Former U.S. Sen. Jim DeMint, South Carolina
For a brief moment, Jim DeMint was a GOP kingmaker. Thanks to him and his Senate Conservatives Fund, libertarian charlatans such as Marco Rubio in 2008—and Rand Paul and Mike Lee in 2010—won U.S. Senate seats. But then 2012 rolled around, and DeMint backed Todd “Legitimate Rape” Akin, Richard “God Wants Rape Babies” Mourdock and a host of other troglodyte true-believers, and, well, things didn’t turn out so well.
So DeMint did what sore losers almost always do—he took his super PAC home and got a cushy job at the Heritage Foundation with four years left in his term. Of course, this was just the latest bit of ass-hattery by the DeMinted One. A notorious homophobe, DeMint once said he could never vote for a gay president. Even worse, he said gays shouldn’t be allowed to teach in public schools; the same went for unwed heterosexual women engaging in premarital sex.
He also characterized African-Americans as government beneficiaries and stated that only a follower of Judeo-Christian beliefs could truly be an American. Oh, and on more than one occasion, he said that all—yes, all— of his fellow Capitol Hill comrades were greedy bastards on the take. No wonder the House and Senate rejoiced when DeMint left Capitol Hill. Unfortunately, the people of South Carolina continue to hail him as a hero. (Chris Haire, Charleston City Paper)
Tennessee state Sen. Stacey Campfield
The Wikipedia page for Knoxville Republican Stacey Campfield features sections summarizing his years in the Tennessee House and the Tennessee Senate, followed by a section titled “Other Controversies.” To understand Campfield is to understand he does not have legislative efforts tainted by some controversies on the side. There are his legislative efforts, and then there are other controversies. He is the controversy.
Campfield outbreaks are recalled by Tennessee political observers like old “Friends” reruns. There’s “The One Where Stacey Gets Thrown Out of Congressman Jimmy Duncan’s Annual Barbecue,” “The One With the Luchador Mask,” “The One Where Stacey Explains That AIDS Came From ‘One Guy Screwing a Monkey’” and “The One Where Stacey Compares Obamacare to the Holocaust.”
Viewers who watched those episodes also enjoyed the time Campfield proposed cutting payments to families if their children did poorly in school. But perhaps his legacy achievement—his middle name could be “As Mentioned on Colbert”—was the introduction of the “Don’t Say Gay” bill that proposed banning any discussion of homosexuality in schools. In a more recent iteration, it effectively would have required teachers to out their students.
A full accounting of Campfield’s antics would run the length of The Goldfinch, but here’s one more: After reporters reprinted some of the wingnuttier comments he had posted publicly, he threatened to take legal action against media outlets that quoted his blog.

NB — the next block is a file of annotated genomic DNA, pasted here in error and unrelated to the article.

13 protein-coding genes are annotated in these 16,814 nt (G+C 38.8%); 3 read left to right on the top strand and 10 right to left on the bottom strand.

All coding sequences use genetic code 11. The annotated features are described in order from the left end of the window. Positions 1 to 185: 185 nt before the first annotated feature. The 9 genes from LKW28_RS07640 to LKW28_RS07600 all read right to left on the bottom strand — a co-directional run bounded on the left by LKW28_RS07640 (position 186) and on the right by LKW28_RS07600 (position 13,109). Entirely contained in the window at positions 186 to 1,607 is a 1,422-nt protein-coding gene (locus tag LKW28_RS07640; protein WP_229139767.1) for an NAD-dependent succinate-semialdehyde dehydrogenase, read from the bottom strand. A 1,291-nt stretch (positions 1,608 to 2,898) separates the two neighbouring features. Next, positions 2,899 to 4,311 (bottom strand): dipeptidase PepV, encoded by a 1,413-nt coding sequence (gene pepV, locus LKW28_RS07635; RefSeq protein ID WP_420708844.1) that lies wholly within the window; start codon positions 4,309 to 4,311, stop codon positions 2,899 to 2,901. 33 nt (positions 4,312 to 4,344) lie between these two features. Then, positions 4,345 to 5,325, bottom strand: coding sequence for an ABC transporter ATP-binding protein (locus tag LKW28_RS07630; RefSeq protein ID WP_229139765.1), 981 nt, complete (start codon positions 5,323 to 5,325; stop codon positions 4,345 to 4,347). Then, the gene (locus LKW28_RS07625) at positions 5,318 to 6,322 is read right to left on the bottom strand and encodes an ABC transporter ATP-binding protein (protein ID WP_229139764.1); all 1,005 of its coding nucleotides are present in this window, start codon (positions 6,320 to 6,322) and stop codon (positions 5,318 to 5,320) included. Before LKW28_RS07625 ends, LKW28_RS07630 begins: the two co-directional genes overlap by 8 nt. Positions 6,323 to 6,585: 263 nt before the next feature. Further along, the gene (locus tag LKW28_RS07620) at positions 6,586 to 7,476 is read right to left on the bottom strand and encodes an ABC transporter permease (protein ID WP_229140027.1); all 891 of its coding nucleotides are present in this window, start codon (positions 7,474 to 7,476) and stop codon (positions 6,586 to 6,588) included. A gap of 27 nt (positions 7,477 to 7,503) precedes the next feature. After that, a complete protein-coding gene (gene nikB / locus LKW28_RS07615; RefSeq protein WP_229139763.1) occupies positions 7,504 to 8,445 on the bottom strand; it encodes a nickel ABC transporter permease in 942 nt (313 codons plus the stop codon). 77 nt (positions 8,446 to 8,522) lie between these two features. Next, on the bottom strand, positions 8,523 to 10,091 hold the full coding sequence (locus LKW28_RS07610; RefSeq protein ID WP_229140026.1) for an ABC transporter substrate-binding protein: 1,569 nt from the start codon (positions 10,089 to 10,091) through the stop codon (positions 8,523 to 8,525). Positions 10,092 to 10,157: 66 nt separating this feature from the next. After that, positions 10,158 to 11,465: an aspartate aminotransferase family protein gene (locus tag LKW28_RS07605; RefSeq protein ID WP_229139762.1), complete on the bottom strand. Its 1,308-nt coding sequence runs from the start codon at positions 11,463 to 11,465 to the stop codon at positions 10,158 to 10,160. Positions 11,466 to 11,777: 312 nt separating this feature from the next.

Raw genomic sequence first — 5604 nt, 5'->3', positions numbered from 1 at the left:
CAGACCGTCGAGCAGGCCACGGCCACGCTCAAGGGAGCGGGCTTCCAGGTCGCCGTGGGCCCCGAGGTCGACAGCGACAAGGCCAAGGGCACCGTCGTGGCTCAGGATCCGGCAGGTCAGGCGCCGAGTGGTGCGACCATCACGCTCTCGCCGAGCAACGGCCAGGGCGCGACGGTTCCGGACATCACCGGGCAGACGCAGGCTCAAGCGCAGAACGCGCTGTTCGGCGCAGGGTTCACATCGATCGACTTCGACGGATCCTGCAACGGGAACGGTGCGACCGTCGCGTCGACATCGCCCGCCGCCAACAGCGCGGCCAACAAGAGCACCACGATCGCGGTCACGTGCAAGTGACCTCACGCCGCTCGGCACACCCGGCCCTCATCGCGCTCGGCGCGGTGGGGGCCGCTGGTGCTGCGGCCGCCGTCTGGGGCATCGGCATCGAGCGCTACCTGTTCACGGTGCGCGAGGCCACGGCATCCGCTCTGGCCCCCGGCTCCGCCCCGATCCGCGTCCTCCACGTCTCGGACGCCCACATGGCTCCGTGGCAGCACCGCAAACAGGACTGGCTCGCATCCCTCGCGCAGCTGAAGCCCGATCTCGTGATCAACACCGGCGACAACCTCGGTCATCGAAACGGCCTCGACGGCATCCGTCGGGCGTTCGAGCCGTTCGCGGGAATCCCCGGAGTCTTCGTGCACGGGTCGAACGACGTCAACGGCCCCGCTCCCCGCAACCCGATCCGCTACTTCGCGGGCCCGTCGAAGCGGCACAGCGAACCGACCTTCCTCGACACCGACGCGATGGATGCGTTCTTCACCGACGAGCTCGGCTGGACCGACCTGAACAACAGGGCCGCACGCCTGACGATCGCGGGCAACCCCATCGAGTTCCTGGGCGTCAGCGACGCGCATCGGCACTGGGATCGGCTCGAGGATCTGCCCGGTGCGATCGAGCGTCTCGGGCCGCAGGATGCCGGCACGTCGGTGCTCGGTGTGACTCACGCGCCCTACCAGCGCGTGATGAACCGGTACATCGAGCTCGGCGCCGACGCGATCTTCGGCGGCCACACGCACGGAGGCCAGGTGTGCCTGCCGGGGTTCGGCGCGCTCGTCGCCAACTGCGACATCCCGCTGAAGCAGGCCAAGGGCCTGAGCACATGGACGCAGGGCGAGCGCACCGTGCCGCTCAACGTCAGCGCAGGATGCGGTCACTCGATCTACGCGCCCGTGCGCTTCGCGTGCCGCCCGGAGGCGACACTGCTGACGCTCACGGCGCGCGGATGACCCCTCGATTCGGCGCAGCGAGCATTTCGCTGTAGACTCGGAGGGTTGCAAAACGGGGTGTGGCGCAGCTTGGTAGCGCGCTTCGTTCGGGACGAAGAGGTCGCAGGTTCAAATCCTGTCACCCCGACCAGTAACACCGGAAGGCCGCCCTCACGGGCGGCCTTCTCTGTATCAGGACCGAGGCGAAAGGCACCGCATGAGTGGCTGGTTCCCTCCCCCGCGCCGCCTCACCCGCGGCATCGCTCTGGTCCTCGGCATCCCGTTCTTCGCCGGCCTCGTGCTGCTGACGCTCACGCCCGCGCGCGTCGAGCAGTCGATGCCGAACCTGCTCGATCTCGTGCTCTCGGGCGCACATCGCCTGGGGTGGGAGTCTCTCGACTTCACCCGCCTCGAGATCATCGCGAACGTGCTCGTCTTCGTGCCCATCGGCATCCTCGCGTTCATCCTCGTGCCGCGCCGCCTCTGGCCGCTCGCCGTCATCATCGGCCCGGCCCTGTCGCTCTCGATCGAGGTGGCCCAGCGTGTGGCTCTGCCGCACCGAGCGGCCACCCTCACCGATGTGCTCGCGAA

After 10 years in the legislature, Campfield is being targeted by Republicans and Democrats alike this year. In an uncharacteristic move, Republican Governor Bill Haslam has even flirted with endorsing Campfield’s primary opponent. But caution might be in order. If he is struck down, might he become more powerful than we can possibly imagine? (Steven Hale, Nashville Scene)
Texas State Board of Education Member Ken Mercer
Texas is, as so many clichés note, a big place, so its decisions about what to include in its textbooks affect classrooms beyond the state’s borders. When former state education board member Cynthia Dunbar, a homeschooler, wrote a book that said the creation of public schools was “tyrannical” and public education was a “subtly deceptive tool of perversion,” non-Texans were understandably curious about what sort of yahoos had their fingers in the educational soup. Then there was Don McLeroy, the former board chairman who famously said, “Somebody’s gotta stand up to the experts,” as he attempted to push creationism into science textbooks.
That particular pair of Lone Star loons is off the board now, and with their departure the board has fallen out of the national headlines. In recent years, the state legislature has even clipped the board’s wings some. But don’t let that fool you into believing that the overseers of Texas schools have gone pink. They haven’t and won’t. Not with Ken Mercer still fighting the godly fight.
When his home city of San Antonio was adopting an ordinance banning LGBT discrimination last year, Mercer urged the city council to reject it. “Child molesters and sexual deviants will love this ordinance,” he said. Because, you know, gay equals child molester.
That point of view is merely grossly offensive and, frankly, not uncommon down South. For sheer, breathtaking dumbness, nothing tops his stunning 2011 refutation of evolution: “If your theory is right, all these species would get together and form a new species. Then where is the cat-dog or the rat-cat, whatever it be? They don’t come together. Cats go with cats, and dogs go with dogs.”
Take that, science. (Patrick Williams, Dallas Observer)